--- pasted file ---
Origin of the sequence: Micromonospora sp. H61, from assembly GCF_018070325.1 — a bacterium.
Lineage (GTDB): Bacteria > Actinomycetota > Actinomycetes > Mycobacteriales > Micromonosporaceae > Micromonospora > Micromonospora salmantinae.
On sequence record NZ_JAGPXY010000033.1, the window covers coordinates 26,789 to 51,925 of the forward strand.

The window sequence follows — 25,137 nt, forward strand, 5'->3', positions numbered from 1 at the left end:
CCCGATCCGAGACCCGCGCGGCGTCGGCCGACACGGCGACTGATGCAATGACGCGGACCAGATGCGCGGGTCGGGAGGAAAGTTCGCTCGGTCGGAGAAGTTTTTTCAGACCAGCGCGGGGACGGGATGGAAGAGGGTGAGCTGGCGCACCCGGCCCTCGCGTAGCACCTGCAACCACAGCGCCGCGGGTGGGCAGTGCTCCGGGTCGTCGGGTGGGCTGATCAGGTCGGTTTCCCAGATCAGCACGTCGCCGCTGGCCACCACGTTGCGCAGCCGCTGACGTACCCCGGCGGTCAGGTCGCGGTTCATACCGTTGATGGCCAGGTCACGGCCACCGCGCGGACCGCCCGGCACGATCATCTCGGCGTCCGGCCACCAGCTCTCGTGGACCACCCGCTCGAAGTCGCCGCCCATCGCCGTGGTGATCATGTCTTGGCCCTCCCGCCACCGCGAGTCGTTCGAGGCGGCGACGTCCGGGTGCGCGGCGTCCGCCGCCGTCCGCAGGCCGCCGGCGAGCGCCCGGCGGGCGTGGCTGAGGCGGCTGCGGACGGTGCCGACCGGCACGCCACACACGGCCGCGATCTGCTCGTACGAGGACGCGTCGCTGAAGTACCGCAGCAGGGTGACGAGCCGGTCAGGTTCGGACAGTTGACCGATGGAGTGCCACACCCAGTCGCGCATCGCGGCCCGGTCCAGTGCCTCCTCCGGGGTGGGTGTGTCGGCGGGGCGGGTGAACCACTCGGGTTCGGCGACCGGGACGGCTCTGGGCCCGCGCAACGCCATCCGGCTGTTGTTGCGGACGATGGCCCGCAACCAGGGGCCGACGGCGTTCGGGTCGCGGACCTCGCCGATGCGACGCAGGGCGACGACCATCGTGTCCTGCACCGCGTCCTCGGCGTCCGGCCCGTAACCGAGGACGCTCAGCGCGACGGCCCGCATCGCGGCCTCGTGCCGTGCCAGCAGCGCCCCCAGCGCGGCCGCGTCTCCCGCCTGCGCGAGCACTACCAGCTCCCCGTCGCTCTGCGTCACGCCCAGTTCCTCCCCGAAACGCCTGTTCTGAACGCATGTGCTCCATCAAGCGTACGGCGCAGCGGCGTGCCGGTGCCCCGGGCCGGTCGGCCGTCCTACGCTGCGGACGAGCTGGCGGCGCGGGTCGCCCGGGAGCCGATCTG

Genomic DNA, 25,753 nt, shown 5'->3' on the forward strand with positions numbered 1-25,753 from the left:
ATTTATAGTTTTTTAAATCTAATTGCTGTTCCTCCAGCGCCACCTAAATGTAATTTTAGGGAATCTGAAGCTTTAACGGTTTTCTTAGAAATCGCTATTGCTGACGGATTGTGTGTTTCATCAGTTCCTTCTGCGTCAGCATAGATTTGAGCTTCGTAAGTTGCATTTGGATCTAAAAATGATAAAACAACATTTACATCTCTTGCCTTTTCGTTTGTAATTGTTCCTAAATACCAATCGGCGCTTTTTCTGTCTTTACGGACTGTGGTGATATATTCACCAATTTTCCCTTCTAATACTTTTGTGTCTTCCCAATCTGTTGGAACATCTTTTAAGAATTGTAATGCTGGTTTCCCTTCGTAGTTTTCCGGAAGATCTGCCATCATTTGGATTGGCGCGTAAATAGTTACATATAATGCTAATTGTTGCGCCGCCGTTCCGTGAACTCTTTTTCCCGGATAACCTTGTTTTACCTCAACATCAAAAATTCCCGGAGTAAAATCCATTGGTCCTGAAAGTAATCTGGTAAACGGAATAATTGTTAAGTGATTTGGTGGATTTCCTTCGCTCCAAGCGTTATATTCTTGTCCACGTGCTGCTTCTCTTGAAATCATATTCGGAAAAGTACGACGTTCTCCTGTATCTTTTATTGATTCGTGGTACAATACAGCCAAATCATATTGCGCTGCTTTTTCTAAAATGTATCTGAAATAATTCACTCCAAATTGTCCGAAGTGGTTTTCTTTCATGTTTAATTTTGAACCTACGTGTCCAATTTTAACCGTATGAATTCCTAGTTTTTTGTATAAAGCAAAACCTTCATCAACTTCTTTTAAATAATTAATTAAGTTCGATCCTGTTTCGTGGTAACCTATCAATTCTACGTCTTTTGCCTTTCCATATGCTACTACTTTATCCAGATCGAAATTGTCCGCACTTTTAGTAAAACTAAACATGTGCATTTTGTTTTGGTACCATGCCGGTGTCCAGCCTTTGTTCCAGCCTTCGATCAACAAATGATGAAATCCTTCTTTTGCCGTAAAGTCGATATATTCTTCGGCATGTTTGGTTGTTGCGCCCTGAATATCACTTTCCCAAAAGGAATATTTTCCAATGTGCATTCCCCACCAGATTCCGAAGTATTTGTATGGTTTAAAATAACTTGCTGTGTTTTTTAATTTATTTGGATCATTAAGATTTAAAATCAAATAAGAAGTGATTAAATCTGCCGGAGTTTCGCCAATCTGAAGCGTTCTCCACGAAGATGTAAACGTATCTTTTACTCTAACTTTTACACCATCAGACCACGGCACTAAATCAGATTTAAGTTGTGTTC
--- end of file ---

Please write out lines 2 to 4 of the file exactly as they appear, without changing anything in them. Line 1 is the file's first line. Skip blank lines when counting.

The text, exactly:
Lineage (GTDB): Bacteria > Actinomycetota > Actinomycetes > Mycobacteriales > Micromonosporaceae > Micromonospora > Micromonospora salmantinae.
On sequence record NZ_JAGPXY010000033.1, the window covers coordinates 26,789 to 51,925 of the forward strand.

The window sequence follows — 25,137 nt, forward strand, 5'->3', positions numbered from 1 at the left end: